“As a PhD student I knew I wanted to be an academic, but was told I would never make it,” recalls Ijeoma Uchegbu, professor of pharmaceutical nanoscience at University College London.
Professor Uchegbu, a pro vice-provost at UCL, was instead advised to become a pharmacist as this was the career pathway that ethnic minority women studying at the School of Pharmacy followed.
“There were no ethnic minority staff there 20 years ago, so it’s good that university students see more diversity in academic staff,” she adds.
Uchegbu is, however, one of the few black women to reach the upper ranks of academia. According to a Runnymede Trust report last year, only 85 professors are black, of whom just 17 are women.
As part of the Equality Challenge Unit’s Race Equality Charter initiative, Uchegbu has led efforts to help more black and ethnic minority academics win promotion at UCL.
Her institution was one of the first eight universities to be presented with their charters at a ceremony in Westminster on 20 January, whose guest of honour was civil rights campaigner Baroness Lawrence of Clarendon.
To receive the award, universities must analyse data on the recruitment, progression and seniority of ethnic minority staff, as well as information on the attainment gap of non-white students.
“Some of the numbers were horrifying,” admits Uchegbu.
For instance, black staff were far less likely to get promoted at UCL than white employees, an analysis of historic data revealed.
“If you include postdocs, we have around 4,000 staff here and around 25 per cent were promoted over the course of time,” she says.
“If you were a black academic, your chance of promotion was about a third of the rate for white academics and for Asian staff it was better, but still under par,” she adds.
That analysis made tough reading for senior staff, Uchegbu says.
“Looking at promotion, how can we defend a position where we recruit people because they are good enough, but they do not progress to the same extent?” she says, admitting that UCL “did not know what was wrong”.
To address the problem, ethnic minorities will be partnered with a senior academic “sponsor” in addition to their mentor, who will advise and support their professional development.
“There are often times when senior academics cannot go to conferences or meetings, so they might send someone – their ‘protégé’ – who they know is capable and can do the job,” Uchegbu says.
The analysis of institutional data will also help to reduce “unwarranted variations” in success rates between white and BME staff, explains Laura Serrant, professor of community and public health nursing at the University of Wolverhampton.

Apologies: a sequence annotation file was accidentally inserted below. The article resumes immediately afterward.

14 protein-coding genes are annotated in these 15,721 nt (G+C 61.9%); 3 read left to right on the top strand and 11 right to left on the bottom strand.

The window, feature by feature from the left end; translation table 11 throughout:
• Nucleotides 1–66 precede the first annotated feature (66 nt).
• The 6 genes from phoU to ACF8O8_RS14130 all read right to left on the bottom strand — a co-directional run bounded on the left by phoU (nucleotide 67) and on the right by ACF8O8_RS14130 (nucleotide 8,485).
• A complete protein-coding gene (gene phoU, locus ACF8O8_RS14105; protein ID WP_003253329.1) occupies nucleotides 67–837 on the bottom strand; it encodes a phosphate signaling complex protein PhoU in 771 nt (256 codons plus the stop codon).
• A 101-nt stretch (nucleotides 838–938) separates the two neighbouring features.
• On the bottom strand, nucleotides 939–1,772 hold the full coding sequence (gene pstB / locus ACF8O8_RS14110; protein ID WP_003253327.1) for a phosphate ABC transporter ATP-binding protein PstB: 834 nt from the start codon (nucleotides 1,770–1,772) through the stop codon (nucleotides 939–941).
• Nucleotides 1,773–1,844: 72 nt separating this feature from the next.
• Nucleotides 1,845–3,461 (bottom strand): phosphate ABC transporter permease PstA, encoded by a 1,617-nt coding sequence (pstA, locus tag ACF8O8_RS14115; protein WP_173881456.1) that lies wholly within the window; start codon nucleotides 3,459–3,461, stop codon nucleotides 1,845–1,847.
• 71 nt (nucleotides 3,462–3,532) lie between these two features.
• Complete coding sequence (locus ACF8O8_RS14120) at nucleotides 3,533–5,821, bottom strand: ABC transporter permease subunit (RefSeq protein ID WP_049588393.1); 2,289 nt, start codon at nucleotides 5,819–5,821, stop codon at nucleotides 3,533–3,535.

Institutions should be aware if ethnic minority staff are consistently less likely to be shortlisted for interview, recruited or promoted to higher levels, says Serrant, a patron of the new charter.
“It’s not just about reducing these deficits, but making sure positive things happen and opportunities are created,” she adds.
Being one of the few black female professors in the UK means that Serrant has taken on a larger public role than she initially expected, with students even asking to have photos taken with her, she explains.
“I lost my [relative] anonymity and get noticed wherever I go, so I had to make a choice whether to stand and hide or stand up and talk [about race issues],” Serrant explains.
“It’s important for me to go to graduation ceremonies to be seen,” she adds.
At the ceremony, opinion was divided on the explanations for the lack of senior black university staff.
Kevin Hylton, professor of equality and diversity in sport at Leeds Beckett University, says “covert patterns of behaviour” need to be recognised. There is a “prevalence of white privilege” in higher education, where there are “glass ceilings for black and minority ethnic staff”, he adds.
The attainment deficit of black undergraduates, who are far less likely to gain a first or a 2.1, is another major issue, others say.
Whatever the reasons, engaging with the Race Equality Charter scheme is a useful exercise for institutions, even for those not selected for the charter, says Stacy Johnson, associate professor in healthcare leadership at the University of Nottingham.
“It was not a tick-box exercise – it was something that needed genuine self-reflection.”